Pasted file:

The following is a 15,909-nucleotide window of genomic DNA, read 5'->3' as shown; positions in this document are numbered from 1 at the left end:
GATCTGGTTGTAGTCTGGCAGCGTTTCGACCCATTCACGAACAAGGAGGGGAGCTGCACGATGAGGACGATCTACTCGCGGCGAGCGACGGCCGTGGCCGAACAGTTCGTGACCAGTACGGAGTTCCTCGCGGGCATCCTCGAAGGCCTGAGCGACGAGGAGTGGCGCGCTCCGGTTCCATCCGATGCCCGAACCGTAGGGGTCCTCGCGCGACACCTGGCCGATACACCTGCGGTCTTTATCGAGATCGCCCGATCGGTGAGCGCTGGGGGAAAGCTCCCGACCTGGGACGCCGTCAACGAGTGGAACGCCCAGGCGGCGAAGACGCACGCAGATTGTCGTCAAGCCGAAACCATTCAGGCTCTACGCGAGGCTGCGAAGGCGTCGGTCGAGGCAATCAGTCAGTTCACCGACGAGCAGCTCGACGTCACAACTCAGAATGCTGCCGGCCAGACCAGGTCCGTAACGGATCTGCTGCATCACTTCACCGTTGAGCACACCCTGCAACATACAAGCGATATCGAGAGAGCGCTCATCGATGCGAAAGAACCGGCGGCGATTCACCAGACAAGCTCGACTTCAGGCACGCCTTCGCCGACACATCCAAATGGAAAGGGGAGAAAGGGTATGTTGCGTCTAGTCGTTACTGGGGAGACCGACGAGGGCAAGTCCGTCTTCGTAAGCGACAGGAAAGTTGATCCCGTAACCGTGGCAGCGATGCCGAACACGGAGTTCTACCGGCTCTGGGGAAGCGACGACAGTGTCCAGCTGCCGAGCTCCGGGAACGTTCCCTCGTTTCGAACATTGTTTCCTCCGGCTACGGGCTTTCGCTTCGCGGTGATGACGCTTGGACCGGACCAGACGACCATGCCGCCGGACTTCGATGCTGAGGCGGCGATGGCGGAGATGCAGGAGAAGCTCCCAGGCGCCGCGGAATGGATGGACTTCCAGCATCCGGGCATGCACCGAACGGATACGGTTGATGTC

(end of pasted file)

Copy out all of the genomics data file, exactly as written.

The following is a 15,909-nucleotide window of genomic DNA, read 5'->3' as shown; positions in this document are numbered from 1 at the left end:
GATCTGGTTGTAGTCTGGCAGCGTTTCGACCCATTCACGAACAAGGAGGGGAGCTGCACGATGAGGACGATCTACTCGCGGCGAGCGACGGCCGTGGCCGAACAGTTCGTGACCAGTACGGAGTTCCTCGCGGGCATCCTCGAAGGCCTGAGCGACGAGGAGTGGCGCGCTCCGGTTCCATCCGATGCCCGAACCGTAGGGGTCCTCGCGCGACACCTGGCCGATACACCTGCGGTCTTTATCGAGATCGCCCGATCGGTGAGCGCTGGGGGAAAGCTCCCGACCTGGGACGCCGTCAACGAGTGGAACGCCCAGGCGGCGAAGACGCACGCAGATTGTCGTCAAGCCGAAACCATTCAGGCTCTACGCGAGGCTGCGAAGGCGTCGGTCGAGGCAATCAGTCAGTTCACCGACGAGCAGCTCGACGTCACAACTCAGAATGCTGCCGGCCAGACCAGGTCCGTAACGGATCTGCTGCATCACTTCACCGTTGAGCACACCCTGCAACATACAAGCGATATCGAGAGAGCGCTCATCGATGCGAAAGAACCGGCGGCGATTCACCAGACAAGCTCGACTTCAGGCACGCCTTCGCCGACACATCCAAATGGAAAGGGGAGAAAGGGTATGTTGCGTCTAGTCGTTACTGGGGAGACCGACGAGGGCAAGTCCGTCTTCGTAAGCGACAGGAAAGTTGATCCCGTAACCGTGGCAGCGATGCCGAACACGGAGTTCTACCGGCTCTGGGGAAGCGACGACAGTGTCCAGCTGCCGAGCTCCGGGAACGTTCCCTCGTTTCGAACATTGTTTCCTCCGGCTACGGGCTTTCGCTTCGCGGTGATGACGCTTGGACCGGACCAGACGACCATGCCGCCGGACTTCGATGCTGAGGCGGCGATGGCGGAGATGCAGGAGAAGCTCCCAGGCGCCGCGGAATGGATGGACTTCCAGCATCCGGGCATGCACCGAACGGATACGGTTGATGTC